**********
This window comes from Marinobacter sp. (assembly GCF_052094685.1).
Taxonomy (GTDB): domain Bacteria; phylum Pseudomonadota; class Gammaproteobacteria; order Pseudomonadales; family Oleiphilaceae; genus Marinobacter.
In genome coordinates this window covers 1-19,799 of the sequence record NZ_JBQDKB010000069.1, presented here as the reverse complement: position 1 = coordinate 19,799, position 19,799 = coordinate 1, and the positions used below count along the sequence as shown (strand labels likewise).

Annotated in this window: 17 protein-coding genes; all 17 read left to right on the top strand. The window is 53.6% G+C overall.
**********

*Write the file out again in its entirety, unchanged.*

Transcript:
This window comes from Marinobacter sp. (assembly GCF_052094685.1).
Taxonomy (GTDB): domain Bacteria; phylum Pseudomonadota; class Gammaproteobacteria; order Pseudomonadales; family Oleiphilaceae; genus Marinobacter.
In genome coordinates this window covers 1-19,799 of the sequence record NZ_JBQDKB010000069.1, presented here as the reverse complement: position 1 = coordinate 19,799, position 19,799 = coordinate 1, and the positions used below count along the sequence as shown (strand labels likewise).

Annotated in this window: 17 protein-coding genes; all 17 read left to right on the top strand. The window is 53.6% G+C overall.